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Reportage. Italy allows abortions, but it also allows doctors to conscientiously object. The result puts women’s rights secondary.

Woman trying to have legal abortion rejected by 22 hospitals

“I wonder what’s the sense of making a law that gives women the right of choice and then not creating the conditions for them to do so.”

That was the bitter comment of a 41-year-old mother of two, who racked up 22 “unavailables” as she sought an abortion in hospitals across northern Italy. She traveled through three provinces, Veneto, Friuli and Trentino. Finally, only thanks to the intervention of the Italian General Confederation of Labor (CGIL), one of Italy’s largest trade unions, she managed to exercise her right under law 194 at the hospital in Padua, which at first turned her away.

In December the woman discovered she was pregnant and reached the difficult decision not to carry her third pregnancy. But she quickly discovered how low the glass ceiling is in the northeastern health services sector. Gynecologists objected, hospitals lacked beds, people were gone for the holidays.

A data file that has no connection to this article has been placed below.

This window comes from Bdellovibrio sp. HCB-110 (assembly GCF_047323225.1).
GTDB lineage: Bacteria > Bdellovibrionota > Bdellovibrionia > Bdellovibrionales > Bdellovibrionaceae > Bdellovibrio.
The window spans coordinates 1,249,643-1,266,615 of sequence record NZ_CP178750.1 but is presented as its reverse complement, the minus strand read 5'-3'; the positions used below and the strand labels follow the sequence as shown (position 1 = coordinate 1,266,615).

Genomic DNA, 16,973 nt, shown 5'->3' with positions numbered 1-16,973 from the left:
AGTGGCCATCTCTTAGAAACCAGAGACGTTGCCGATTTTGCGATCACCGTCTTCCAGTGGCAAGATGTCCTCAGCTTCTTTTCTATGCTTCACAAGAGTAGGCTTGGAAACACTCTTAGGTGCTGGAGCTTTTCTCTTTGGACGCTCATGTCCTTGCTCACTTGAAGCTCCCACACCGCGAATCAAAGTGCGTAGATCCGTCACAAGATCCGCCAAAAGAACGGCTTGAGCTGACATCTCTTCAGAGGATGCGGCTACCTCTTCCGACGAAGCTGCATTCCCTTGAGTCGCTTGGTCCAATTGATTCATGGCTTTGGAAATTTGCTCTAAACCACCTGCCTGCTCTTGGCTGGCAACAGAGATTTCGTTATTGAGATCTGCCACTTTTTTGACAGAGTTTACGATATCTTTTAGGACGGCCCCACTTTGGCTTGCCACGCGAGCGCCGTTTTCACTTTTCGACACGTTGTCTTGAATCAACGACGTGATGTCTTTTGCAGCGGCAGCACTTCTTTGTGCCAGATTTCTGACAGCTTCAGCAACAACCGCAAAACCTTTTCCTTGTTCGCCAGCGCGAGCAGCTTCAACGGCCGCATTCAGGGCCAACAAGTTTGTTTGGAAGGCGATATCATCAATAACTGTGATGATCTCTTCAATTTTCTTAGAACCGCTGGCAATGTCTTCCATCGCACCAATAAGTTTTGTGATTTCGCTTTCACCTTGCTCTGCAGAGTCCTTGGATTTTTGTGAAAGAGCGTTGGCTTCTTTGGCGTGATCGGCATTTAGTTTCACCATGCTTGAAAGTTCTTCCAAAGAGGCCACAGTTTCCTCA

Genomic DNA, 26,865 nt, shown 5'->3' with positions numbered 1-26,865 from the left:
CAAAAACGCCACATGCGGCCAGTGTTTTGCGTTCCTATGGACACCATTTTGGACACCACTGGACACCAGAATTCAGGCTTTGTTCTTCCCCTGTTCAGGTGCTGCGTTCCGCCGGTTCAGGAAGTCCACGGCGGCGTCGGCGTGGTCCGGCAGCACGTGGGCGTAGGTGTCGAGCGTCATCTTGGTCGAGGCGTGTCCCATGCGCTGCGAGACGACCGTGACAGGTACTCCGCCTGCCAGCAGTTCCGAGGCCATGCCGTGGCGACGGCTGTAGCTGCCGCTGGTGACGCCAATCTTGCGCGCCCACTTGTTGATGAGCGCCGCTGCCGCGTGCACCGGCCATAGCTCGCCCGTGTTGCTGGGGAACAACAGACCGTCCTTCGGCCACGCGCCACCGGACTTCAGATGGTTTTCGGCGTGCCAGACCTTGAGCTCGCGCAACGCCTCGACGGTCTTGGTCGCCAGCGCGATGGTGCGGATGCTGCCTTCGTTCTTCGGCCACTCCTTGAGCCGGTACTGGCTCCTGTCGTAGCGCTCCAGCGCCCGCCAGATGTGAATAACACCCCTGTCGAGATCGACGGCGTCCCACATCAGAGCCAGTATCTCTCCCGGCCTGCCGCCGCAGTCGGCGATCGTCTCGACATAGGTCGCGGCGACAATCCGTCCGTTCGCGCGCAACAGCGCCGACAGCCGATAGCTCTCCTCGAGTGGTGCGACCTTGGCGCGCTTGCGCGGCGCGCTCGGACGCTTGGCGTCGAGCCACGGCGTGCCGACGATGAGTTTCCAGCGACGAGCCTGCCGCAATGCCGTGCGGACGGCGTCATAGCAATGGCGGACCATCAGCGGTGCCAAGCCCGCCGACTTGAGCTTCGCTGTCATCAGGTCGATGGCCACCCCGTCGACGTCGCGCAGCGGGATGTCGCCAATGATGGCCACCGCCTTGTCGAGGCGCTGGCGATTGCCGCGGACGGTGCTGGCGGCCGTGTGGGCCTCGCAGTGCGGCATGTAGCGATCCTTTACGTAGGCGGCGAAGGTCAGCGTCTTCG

The woman returned to the labor ward in Padua, finally getting a positive response from the private hospital that aspires to ensure “excellence” but in fact, especially in gynecology-obstetrics, is paralyzed by a “feud” between the university and the hospital.

In Veneto, 80 percent of gynecologists say they are conscientious objectors to the abortion law. Padua, together with Belluno, are the provinces with the most difficulties for women.

“While it is true that the law allows conscientious objection, it is equally true that every public structure must be put in a position to ensure the performance of what the law allows — even at the cost of taking no conscientious objector doctors in Veneto,” GCIL said. “This in the light of the recent statements by Governor Luca Zaia about the recruitment of non-objector personnel at the reproduction assistance center at Trecenta hospital.”

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